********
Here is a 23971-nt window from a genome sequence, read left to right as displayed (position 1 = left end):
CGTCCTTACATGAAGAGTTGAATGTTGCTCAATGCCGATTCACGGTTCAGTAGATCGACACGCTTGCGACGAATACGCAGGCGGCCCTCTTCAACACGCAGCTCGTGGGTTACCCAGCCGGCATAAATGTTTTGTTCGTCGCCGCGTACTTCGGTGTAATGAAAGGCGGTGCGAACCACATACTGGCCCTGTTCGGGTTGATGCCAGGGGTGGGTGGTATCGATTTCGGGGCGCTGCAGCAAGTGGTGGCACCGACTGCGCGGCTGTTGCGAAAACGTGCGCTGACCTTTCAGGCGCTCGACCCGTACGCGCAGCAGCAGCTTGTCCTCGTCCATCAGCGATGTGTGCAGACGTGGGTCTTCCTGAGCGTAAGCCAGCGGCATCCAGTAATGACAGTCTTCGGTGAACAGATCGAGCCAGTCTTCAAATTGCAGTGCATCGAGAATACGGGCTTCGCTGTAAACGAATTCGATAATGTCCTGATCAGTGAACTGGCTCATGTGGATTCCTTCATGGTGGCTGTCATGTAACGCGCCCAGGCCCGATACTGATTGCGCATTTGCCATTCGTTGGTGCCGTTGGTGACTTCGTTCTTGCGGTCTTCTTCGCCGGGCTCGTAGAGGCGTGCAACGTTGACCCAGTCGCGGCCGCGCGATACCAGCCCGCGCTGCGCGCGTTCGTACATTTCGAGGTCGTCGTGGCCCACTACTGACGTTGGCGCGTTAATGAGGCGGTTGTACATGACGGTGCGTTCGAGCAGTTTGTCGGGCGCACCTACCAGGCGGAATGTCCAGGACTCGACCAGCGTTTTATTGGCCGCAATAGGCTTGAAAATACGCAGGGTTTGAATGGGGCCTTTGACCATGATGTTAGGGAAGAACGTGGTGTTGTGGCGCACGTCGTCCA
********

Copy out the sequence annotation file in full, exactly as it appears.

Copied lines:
Here is a 23971-nt window from a genome sequence, read left to right as displayed (position 1 = left end):
CGTCCTTACATGAAGAGTTGAATGTTGCTCAATGCCGATTCACGGTTCAGTAGATCGACACGCTTGCGACGAATACGCAGGCGGCCCTCTTCAACACGCAGCTCGTGGGTTACCCAGCCGGCATAAATGTTTTGTTCGTCGCCGCGTACTTCGGTGTAATGAAAGGCGGTGCGAACCACATACTGGCCCTGTTCGGGTTGATGCCAGGGGTGGGTGGTATCGATTTCGGGGCGCTGCAGCAAGTGGTGGCACCGACTGCGCGGCTGTTGCGAAAACGTGCGCTGACCTTTCAGGCGCTCGACCCGTACGCGCAGCAGCAGCTTGTCCTCGTCCATCAGCGATGTGTGCAGACGTGGGTCTTCCTGAGCGTAAGCCAGCGGCATCCAGTAATGACAGTCTTCGGTGAACAGATCGAGCCAGTCTTCAAATTGCAGTGCATCGAGAATACGGGCTTCGCTGTAAACGAATTCGATAATGTCCTGATCAGTGAACTGGCTCATGTGGATTCCTTCATGGTGGCTGTCATGTAACGCGCCCAGGCCCGATACTGATTGCGCATTTGCCATTCGTTGGTGCCGTTGGTGACTTCGTTCTTGCGGTCTTCTTCGCCGGGCTCGTAGAGGCGTGCAACGTTGACCCAGTCGCGGCCGCGCGATACCAGCCCGCGCTGCGCGCGTTCGTACATTTCGAGGTCGTCGTGGCCCACTACTGACGTTGGCGCGTTAATGAGGCGGTTGTACATGACGGTGCGTTCGAGCAGTTTGTCGGGCGCACCTACCAGGCGGAATGTCCAGGACTCGACCAGCGTTTTATTGGCCGCAATAGGCTTGAAAATACGCAGGGTTTGAATGGGGCCTTTGACCATGATGTTAGGGAAGAACGTGGTGTTGTGGCGCACGTCGTCCA